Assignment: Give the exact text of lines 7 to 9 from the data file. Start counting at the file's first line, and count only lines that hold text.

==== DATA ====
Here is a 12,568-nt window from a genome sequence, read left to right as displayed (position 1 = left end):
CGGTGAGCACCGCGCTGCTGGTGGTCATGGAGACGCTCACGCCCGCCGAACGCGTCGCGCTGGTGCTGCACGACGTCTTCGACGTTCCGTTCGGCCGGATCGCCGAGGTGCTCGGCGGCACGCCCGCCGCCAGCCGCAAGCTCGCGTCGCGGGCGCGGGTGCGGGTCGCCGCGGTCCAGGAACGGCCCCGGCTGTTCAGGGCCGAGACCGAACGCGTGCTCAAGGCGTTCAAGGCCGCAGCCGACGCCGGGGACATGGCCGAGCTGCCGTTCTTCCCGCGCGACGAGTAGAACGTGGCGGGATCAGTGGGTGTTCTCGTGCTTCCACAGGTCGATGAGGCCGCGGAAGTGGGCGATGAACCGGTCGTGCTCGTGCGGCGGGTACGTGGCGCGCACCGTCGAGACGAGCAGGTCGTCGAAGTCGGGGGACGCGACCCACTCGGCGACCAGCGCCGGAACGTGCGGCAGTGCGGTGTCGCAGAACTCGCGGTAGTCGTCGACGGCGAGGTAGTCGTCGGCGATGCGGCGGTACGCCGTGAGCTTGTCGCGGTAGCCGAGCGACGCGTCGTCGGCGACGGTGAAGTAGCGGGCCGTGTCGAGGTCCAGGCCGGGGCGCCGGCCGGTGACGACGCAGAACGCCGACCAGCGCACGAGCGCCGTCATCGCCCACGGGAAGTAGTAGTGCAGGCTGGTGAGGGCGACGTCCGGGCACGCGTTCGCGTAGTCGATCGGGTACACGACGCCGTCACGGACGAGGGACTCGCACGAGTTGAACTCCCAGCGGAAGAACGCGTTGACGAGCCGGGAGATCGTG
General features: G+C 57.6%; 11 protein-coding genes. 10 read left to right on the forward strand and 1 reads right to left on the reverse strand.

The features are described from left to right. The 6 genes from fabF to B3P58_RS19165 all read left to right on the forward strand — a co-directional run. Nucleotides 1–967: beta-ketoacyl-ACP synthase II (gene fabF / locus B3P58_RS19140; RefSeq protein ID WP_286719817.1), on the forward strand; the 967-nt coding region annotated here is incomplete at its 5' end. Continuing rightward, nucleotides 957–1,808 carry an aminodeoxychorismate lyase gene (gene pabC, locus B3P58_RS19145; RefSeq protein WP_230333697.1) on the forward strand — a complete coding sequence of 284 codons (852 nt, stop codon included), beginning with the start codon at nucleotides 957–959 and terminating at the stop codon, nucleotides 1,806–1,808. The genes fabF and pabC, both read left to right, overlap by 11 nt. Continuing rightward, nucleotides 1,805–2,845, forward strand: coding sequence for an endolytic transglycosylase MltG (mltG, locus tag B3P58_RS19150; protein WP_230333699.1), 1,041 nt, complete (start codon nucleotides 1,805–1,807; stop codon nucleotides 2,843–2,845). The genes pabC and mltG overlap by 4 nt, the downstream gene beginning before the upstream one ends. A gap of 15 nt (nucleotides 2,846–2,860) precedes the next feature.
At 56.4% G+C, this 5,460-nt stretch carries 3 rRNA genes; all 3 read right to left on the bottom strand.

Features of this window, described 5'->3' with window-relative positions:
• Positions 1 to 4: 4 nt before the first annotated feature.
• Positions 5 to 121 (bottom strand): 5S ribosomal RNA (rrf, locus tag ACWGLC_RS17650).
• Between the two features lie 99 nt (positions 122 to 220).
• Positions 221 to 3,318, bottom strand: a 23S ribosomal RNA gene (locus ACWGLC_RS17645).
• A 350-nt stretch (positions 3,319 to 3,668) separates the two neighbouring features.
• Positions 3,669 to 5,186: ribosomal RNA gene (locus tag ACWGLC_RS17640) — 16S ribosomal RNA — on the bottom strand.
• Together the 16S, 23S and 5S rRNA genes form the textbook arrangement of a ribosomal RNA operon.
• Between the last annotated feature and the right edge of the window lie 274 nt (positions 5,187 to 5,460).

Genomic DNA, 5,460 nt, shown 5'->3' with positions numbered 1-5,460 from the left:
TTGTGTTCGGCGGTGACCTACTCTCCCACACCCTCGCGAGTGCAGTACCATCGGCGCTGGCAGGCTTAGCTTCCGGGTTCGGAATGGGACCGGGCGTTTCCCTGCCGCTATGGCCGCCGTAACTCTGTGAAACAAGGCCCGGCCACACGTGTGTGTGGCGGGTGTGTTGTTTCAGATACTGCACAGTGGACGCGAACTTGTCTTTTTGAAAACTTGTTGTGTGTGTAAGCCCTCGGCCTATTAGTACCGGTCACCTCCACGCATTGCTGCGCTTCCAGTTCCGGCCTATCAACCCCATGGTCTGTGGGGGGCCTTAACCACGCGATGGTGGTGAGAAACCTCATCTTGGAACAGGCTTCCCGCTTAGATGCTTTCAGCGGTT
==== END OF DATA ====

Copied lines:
• Positions 1 to 4: 4 nt before the first annotated feature.
• Positions 5 to 121 (bottom strand): 5S ribosomal RNA (rrf, locus tag ACWGLC_RS17650).
• Between the two features lie 99 nt (positions 122 to 220).